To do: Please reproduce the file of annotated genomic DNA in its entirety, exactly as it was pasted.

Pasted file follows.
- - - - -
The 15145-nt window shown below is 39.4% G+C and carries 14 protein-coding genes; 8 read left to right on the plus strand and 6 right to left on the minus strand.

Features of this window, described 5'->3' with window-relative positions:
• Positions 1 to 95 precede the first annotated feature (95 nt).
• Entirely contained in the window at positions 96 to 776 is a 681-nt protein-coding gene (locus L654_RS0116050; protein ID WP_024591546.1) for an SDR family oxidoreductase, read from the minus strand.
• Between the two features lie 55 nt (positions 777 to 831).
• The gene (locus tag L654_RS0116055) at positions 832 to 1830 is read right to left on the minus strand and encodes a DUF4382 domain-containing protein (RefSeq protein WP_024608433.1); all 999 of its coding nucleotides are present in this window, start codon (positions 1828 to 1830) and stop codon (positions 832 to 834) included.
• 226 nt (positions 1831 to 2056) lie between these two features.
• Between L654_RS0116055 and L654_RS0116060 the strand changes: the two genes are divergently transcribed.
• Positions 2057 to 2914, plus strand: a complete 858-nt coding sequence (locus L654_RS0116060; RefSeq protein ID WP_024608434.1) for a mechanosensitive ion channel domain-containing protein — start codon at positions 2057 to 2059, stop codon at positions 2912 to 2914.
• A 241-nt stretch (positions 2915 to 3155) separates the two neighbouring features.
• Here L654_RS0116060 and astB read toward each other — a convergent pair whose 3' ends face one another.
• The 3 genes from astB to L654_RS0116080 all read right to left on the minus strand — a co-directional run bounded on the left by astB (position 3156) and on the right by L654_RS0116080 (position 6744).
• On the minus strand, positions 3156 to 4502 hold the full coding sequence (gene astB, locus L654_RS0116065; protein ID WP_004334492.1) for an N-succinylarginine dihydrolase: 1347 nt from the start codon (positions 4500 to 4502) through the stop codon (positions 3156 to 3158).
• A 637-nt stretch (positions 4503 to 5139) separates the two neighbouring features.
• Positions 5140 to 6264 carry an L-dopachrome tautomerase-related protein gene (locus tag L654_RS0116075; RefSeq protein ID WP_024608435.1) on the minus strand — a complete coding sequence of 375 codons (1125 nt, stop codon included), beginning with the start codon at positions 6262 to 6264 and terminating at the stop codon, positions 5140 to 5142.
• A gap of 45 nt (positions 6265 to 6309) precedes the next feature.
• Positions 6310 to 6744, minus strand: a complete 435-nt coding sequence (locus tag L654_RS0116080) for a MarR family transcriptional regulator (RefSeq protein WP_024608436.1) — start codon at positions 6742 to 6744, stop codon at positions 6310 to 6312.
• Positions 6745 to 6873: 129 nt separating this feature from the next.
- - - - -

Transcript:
The 15145-nt window shown below is 39.4% G+C and carries 14 protein-coding genes; 8 read left to right on the plus strand and 6 right to left on the minus strand.

Features of this window, described 5'->3' with window-relative positions:
• Positions 1 to 95 precede the first annotated feature (95 nt).
• Entirely contained in the window at positions 96 to 776 is a 681-nt protein-coding gene (locus L654_RS0116050; protein ID WP_024591546.1) for an SDR family oxidoreductase, read from the minus strand.
• Between the two features lie 55 nt (positions 777 to 831).
• The gene (locus tag L654_RS0116055) at positions 832 to 1830 is read right to left on the minus strand and encodes a DUF4382 domain-containing protein (RefSeq protein WP_024608433.1); all 999 of its coding nucleotides are present in this window, start codon (positions 1828 to 1830) and stop codon (positions 832 to 834) included.
• 226 nt (positions 1831 to 2056) lie between these two features.
• Between L654_RS0116055 and L654_RS0116060 the strand changes: the two genes are divergently transcribed.
• Positions 2057 to 2914, plus strand: a complete 858-nt coding sequence (locus L654_RS0116060; RefSeq protein ID WP_024608434.1) for a mechanosensitive ion channel domain-containing protein — start codon at positions 2057 to 2059, stop codon at positions 2912 to 2914.
• A 241-nt stretch (positions 2915 to 3155) separates the two neighbouring features.
• Here L654_RS0116060 and astB read toward each other — a convergent pair whose 3' ends face one another.
• The 3 genes from astB to L654_RS0116080 all read right to left on the minus strand — a co-directional run bounded on the left by astB (position 3156) and on the right by L654_RS0116080 (position 6744).
• On the minus strand, positions 3156 to 4502 hold the full coding sequence (gene astB, locus L654_RS0116065; protein ID WP_004334492.1) for an N-succinylarginine dihydrolase: 1347 nt from the start codon (positions 4500 to 4502) through the stop codon (positions 3156 to 3158).
• A 637-nt stretch (positions 4503 to 5139) separates the two neighbouring features.
• Positions 5140 to 6264 carry an L-dopachrome tautomerase-related protein gene (locus tag L654_RS0116075; RefSeq protein ID WP_024608435.1) on the minus strand — a complete coding sequence of 375 codons (1125 nt, stop codon included), beginning with the start codon at positions 6262 to 6264 and terminating at the stop codon, positions 5140 to 5142.
• A gap of 45 nt (positions 6265 to 6309) precedes the next feature.
• Positions 6310 to 6744, minus strand: a complete 435-nt coding sequence (locus tag L654_RS0116080) for a MarR family transcriptional regulator (RefSeq protein WP_024608436.1) — start codon at positions 6742 to 6744, stop codon at positions 6310 to 6312.
• Positions 6745 to 6873: 129 nt separating this feature from the next.